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What Can Employers Do to Help Staff in a Cost-of-Living Crisis?

June 19 2023 - The cost-of-living crisis has had a palpable impact on millions upon millions in the UK, and continues to do so as it continues through its second year. Costs are high across the board, be they related to energy or supermarket shops - and the stress of juggling financial responsibilities has started to hit the workforce.

As a business with staff, this becomes an existential issue. Staff bearing the burden of the crisis are more likely to feel stressed or unwell, while overall productivity is more likely to shrink. Addressing the crisis is both the moral thing to do and a shrewd move for the future of a given company. What, then, can employers do to assist their staff?

Specialist Advice

While perhaps not the most obvious suggestion to any business, one of the more impactful ways a company can help their staff is through facilitating access to knowledge. The cost-of-living crisis is not something that can be circumvented purely through logic, but specialist expertise can help nudge the scale in favour of the employee.

Third-party financial advisors could be brought on-board to coach staff in effective ways to save and invest their money. These advisors might counsel staff in comparing different forms of savings account, or give cautionary information regarding the risky world of day-trading; whatever the focus, it could be hugely beneficial. There is also an added bonus for the employer, where workers feel more looked-after for the gesture.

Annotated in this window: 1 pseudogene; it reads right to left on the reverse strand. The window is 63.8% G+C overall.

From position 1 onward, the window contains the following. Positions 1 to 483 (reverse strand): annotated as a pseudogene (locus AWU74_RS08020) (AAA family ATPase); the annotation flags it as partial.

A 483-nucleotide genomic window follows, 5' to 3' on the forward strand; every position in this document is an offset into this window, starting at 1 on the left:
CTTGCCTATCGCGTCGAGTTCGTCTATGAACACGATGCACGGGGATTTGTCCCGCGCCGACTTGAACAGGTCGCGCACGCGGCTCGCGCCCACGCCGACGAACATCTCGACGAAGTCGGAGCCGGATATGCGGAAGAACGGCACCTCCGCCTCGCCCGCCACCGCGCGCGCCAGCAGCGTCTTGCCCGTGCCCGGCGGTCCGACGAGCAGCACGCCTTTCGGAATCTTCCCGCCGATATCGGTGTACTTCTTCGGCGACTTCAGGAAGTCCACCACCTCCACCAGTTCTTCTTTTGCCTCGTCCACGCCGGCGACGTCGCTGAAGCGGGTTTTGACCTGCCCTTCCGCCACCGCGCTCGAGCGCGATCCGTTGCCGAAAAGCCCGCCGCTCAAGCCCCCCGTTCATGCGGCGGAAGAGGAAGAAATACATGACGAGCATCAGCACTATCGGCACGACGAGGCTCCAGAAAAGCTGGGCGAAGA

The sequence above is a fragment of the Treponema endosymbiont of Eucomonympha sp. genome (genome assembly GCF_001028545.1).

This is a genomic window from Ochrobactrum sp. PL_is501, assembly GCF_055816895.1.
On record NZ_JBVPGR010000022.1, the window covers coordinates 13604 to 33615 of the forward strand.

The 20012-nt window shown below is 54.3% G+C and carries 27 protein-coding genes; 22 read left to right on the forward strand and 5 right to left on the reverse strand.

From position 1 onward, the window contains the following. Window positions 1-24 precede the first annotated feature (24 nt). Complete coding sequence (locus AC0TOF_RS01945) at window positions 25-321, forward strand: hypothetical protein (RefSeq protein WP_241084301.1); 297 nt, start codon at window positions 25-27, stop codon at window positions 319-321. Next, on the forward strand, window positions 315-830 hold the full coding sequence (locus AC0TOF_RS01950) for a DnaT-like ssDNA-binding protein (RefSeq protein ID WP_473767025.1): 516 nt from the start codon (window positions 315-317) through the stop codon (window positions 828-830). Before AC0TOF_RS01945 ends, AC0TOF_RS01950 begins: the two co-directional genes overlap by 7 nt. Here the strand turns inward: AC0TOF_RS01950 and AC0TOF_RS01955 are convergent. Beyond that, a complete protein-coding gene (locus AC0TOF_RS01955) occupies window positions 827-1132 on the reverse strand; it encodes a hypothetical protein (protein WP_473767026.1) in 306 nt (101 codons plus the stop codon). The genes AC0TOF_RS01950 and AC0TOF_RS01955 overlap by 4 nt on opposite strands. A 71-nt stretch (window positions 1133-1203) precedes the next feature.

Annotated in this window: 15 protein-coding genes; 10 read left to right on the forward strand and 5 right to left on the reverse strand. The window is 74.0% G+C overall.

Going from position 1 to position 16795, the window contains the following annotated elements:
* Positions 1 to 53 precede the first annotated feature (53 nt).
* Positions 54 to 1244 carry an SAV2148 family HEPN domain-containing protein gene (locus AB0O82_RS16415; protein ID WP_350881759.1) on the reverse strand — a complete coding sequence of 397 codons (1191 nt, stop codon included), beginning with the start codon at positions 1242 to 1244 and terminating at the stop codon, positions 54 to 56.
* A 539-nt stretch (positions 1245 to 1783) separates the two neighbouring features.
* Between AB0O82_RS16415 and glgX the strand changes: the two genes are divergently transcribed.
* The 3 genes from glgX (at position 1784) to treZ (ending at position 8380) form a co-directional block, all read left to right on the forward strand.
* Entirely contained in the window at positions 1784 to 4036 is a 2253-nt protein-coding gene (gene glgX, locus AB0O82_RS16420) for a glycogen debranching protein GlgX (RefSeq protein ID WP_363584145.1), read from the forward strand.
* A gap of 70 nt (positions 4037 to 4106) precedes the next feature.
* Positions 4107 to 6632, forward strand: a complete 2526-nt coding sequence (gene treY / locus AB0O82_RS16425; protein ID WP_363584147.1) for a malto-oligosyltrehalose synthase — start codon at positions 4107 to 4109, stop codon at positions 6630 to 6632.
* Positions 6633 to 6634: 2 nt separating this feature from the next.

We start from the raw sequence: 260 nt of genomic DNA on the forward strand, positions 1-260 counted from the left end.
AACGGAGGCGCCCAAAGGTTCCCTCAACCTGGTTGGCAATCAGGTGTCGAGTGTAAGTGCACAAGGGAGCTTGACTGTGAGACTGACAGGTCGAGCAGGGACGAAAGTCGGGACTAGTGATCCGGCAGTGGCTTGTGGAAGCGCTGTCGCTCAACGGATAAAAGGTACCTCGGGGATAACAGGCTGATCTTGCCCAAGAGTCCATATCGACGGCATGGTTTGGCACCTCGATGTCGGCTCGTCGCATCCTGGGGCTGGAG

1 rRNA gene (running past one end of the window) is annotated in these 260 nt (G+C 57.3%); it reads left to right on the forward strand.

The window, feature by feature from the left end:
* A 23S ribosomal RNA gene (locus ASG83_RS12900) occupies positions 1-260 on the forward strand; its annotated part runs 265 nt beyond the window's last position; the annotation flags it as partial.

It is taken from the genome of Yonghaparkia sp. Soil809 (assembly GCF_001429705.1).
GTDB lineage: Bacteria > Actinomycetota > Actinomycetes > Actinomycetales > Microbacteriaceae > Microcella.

Employee Perks

Speaking of gestures, there is a much more direct way in which a business can help its staff: perks. Staff perks are not just there to entice new starters; they are also there to engender a sense of trust and comfort in staff, to illustrate their importance to the wider team. Re-addressing them with regard to the current cost-of-living crisis would be a fundamentally useful way to engage.

This might look like the expansion of private healthcare plans to include more members of the family, or an expansion in the number of paid holidays each staff member can take. Any additional perk would be well-received, but those that allow workers more time and more autonomy would be best received of all.

Flexible and Remote Working

While potentially classed as a perk, this deserves a section all of its own. The topic of remote working has become somewhat contentious in recent months, as older heads in executive positions clash with younger workers now accustomed to the new standard of remote work.

Remote working provisions have already been proven to raise morale in a majority of workers, and to improve productivity in certain scenarios. Embracing remote working as standard, and implementing remote working programmes on an opt-in basis, can help free up employee travel expenses, alongside any expenses related to childcare. In this way, a business can directly reduce the cost of living for a worker, while allowing them to retain their autonomy in choosing the right path for them.



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